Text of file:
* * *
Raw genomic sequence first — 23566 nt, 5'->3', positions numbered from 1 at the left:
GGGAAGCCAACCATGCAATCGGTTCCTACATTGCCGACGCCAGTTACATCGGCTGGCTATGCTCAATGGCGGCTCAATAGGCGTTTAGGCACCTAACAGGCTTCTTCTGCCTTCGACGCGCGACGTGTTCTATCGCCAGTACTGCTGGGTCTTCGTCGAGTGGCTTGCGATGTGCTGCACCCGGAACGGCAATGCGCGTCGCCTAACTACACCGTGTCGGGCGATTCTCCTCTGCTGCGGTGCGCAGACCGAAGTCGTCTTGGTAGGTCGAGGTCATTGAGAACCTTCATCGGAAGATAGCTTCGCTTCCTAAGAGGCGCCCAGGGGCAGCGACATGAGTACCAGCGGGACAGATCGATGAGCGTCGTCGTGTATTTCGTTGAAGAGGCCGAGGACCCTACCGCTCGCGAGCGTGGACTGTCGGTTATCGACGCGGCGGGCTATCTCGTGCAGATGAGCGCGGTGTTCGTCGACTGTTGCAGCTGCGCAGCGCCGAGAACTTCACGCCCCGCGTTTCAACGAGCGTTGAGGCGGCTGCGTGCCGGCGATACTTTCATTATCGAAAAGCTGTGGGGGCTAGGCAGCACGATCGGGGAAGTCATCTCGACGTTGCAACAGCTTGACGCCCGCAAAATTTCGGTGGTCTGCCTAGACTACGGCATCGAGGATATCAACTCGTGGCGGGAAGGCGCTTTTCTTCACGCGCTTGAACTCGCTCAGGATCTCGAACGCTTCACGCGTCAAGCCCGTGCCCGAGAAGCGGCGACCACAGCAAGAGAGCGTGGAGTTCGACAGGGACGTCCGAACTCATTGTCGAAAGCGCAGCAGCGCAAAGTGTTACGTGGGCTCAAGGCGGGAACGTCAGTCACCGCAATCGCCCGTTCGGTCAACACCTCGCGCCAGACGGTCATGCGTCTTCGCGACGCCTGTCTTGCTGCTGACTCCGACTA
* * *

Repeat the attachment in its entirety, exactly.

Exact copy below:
Raw genomic sequence first — 23566 nt, 5'->3', positions numbered from 1 at the left:
GGGAAGCCAACCATGCAATCGGTTCCTACATTGCCGACGCCAGTTACATCGGCTGGCTATGCTCAATGGCGGCTCAATAGGCGTTTAGGCACCTAACAGGCTTCTTCTGCCTTCGACGCGCGACGTGTTCTATCGCCAGTACTGCTGGGTCTTCGTCGAGTGGCTTGCGATGTGCTGCACCCGGAACGGCAATGCGCGTCGCCTAACTACACCGTGTCGGGCGATTCTCCTCTGCTGCGGTGCGCAGACCGAAGTCGTCTTGGTAGGTCGAGGTCATTGAGAACCTTCATCGGAAGATAGCTTCGCTTCCTAAGAGGCGCCCAGGGGCAGCGACATGAGTACCAGCGGGACAGATCGATGAGCGTCGTCGTGTATTTCGTTGAAGAGGCCGAGGACCCTACCGCTCGCGAGCGTGGACTGTCGGTTATCGACGCGGCGGGCTATCTCGTGCAGATGAGCGCGGTGTTCGTCGACTGTTGCAGCTGCGCAGCGCCGAGAACTTCACGCCCCGCGTTTCAACGAGCGTTGAGGCGGCTGCGTGCCGGCGATACTTTCATTATCGAAAAGCTGTGGGGGCTAGGCAGCACGATCGGGGAAGTCATCTCGACGTTGCAACAGCTTGACGCCCGCAAAATTTCGGTGGTCTGCCTAGACTACGGCATCGAGGATATCAACTCGTGGCGGGAAGGCGCTTTTCTTCACGCGCTTGAACTCGCTCAGGATCTCGAACGCTTCACGCGTCAAGCCCGTGCCCGAGAAGCGGCGACCACAGCAAGAGAGCGTGGAGTTCGACAGGGACGTCCGAACTCATTGTCGAAAGCGCAGCAGCGCAAAGTGTTACGTGGGCTCAAGGCGGGAACGTCAGTCACCGCAATCGCCCGTTCGGTCAACACCTCGCGCCAGACGGTCATGCGTCTTCGCGACGCCTGTCTTGCTGCTGACTCCGACTA